In Santa Fe, the public art installation was on view in various locations June 28 through October. Brochures, map of locations and info are available for download at www.aloveoflearning.org, or call 505-995-1860. El Otro Lado: The Other Side is a project of the Academy for the Love of Learning and was supported by the Santa Fe Art Institute and the City of Santa Fe Public Art Loan Program. In Albuquerque, it was supported by 516 ARTS, the Bernalillo County Art Program, ABQ Ride and Connecting Community Voices.More details

516 WORDS: August date cancelled

The Center For Land Use Interpretation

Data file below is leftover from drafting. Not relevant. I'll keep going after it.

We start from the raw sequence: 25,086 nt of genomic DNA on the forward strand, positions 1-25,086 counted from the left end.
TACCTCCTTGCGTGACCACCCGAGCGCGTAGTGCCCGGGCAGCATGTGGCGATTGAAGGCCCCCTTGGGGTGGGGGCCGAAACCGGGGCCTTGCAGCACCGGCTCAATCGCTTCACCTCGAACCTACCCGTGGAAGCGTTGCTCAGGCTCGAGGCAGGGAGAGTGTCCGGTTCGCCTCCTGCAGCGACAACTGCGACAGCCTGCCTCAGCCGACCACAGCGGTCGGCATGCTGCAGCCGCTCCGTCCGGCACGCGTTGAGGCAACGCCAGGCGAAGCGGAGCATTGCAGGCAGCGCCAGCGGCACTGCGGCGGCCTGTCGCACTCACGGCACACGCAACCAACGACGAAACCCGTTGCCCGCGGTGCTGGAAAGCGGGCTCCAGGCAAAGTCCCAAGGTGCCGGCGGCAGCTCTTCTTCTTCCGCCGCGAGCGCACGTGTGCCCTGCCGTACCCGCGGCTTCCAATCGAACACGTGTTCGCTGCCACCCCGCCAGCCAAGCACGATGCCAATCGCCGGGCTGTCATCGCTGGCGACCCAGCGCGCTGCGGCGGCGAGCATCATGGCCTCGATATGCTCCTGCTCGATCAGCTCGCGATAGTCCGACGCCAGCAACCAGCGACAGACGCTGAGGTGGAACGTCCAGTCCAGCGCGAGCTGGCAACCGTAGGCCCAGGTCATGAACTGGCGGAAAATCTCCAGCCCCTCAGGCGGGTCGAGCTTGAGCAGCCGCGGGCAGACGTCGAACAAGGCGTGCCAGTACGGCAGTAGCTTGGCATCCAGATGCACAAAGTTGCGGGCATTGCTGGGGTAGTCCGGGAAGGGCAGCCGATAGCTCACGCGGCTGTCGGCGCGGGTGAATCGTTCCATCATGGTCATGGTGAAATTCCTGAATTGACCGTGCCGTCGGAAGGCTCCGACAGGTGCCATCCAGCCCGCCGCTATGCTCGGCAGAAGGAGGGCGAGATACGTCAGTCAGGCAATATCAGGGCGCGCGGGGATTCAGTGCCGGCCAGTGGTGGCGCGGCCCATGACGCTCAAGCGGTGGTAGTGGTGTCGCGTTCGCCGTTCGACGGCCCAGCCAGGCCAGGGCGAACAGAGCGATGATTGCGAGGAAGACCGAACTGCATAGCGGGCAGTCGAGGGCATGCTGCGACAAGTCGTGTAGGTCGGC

August 1 September 19

CLUI Archive photo

CLUI Display Facility:
The CLUI Display Facility
was an off-site project located at a site that draws people into a part of the city that is not often visited, containing information about the Albuquerque region and an exhibit about the New Mexico landscape. The Center for Land Use Interpretation (CLUI) is a Los Angeles based research organization involved in exploring, examining and understanding land and landscape issues. CLUI in New Mexico was presented by 516 ARTS. Special thanks to The FUNd at Albuquerque Community Foundation.

Viewing dates were Saturdays & Sundays, 12-5pm through September 19
3615 Los Picaros Rd. SE, Albuquerque, NM, 87105
Map to CLUI Display Facility

For more information about the Center for Land Use Interpretation visit www.clui.org

Artisode 2.1, The Center for Land Use Interpretation. This Artisode video joins Matthew Coolidge, CLUI director, on a bus tour of New Mexico for the LAND/ART Symposium Weekend. Originally broadcast on New Mexico PBS station KNME.

Second Site
August 1 – September 19, 2009